What’s causing problems are jet cancellations. “Most of these jet cards, if the operator cancels it because of a mechanical issue, they guarantee you a replacement aircraft at no cost,” Mr. Gollan said. But if the jet operator cancels because it doesn’t have a jet, he said, “your broker could say, ‘Sorry we lost this plane, but we have three new quotes.’ Instead of paying $18,000 to go up to New York, you could pay $28,000.”
Your choice at that point? Get a refund and fly commercial or pay the extra and go.
“Jet operators have been inundated with requests,” said Gregg Brunson-Pitts, founder and president of Advanced Aviation, a boutique jet broker. “We have had to be creative.”
Since the lockdown was loosened last year, charter prices are up 15 percent, but customers are not balking, Mr. Brunson-Pitts said. Yet in the rush to fly private, he said, would-be fliers needed to ensure that their broker is working with reputable jet owners who properly maintain the planes and train the pilots.
Jet cards are supposed to provide more of a guarantee. Fliers have already paid hundreds of thousands of dollars for the hours and want the plane when they want it, usually on relatively short notice.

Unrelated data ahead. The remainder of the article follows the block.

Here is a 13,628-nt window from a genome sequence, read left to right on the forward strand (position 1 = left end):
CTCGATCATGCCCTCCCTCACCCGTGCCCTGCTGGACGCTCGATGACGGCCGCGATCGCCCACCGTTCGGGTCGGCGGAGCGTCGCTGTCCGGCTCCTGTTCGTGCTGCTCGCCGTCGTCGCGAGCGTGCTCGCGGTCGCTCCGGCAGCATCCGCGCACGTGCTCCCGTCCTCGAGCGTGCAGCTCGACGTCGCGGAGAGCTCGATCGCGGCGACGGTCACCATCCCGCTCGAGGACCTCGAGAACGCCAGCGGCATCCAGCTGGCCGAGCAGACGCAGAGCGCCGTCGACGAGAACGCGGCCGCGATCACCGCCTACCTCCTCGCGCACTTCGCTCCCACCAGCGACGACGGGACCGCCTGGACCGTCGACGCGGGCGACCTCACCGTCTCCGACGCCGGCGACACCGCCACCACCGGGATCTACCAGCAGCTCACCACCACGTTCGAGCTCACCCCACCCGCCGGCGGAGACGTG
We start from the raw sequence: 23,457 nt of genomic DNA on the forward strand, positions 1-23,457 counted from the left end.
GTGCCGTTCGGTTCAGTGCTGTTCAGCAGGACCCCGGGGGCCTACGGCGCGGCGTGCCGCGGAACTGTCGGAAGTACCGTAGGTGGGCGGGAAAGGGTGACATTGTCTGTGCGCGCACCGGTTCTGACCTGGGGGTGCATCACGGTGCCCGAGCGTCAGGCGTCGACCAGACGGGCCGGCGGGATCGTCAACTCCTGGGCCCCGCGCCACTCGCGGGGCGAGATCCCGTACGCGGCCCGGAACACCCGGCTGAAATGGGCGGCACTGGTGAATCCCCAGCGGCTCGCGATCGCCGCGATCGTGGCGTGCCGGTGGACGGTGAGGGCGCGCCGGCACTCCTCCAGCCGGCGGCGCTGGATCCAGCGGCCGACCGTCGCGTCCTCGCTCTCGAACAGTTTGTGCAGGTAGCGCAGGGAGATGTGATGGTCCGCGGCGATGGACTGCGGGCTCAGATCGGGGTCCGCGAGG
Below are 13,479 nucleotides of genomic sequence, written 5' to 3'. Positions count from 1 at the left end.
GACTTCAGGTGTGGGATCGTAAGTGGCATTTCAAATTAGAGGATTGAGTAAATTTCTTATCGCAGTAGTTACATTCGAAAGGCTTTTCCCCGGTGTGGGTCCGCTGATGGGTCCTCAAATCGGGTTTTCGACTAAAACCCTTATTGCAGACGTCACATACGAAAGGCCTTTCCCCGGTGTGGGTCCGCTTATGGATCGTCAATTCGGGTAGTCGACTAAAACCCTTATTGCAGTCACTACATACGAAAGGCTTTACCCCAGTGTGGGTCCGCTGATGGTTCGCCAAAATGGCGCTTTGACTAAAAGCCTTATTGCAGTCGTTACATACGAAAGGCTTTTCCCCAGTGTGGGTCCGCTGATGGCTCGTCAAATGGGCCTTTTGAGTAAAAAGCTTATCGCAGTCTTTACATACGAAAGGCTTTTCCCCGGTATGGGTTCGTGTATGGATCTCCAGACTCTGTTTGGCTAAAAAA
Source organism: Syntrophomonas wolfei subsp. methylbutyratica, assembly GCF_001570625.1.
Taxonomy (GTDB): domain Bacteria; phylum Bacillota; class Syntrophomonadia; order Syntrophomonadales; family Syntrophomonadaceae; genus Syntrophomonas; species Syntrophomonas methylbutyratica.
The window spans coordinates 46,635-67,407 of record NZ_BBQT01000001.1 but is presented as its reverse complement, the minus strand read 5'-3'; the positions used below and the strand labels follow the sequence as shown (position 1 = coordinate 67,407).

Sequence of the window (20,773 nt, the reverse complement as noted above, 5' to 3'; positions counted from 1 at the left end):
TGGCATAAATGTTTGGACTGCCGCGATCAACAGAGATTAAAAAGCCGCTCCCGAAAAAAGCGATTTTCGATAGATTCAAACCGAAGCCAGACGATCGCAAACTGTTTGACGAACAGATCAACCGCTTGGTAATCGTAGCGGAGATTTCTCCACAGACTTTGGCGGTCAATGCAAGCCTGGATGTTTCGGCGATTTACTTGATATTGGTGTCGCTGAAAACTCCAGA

But those, too, have been in high demand. Even higher prices didn’t cool interest.
“After a couple of price increases that didn’t slow down sales to a pace that we were comfortable with, we halted jet card sales altogether and went to a wait list,” Mr. Gallagher of NetJets said. “We could have tested that price elasticity further, but I didn’t want the perception of a money grab in a hot market. We saw how the demand was building in the summer.”
Kenny Dichter, chairman and chief executive of Wheels Up, another provider, said he didn’t see the jet card market cooling. “People are putting money down for travel into 2022,” he said. “The demand we’re seeing now is the result of the stubbornness of this Covid crisis.”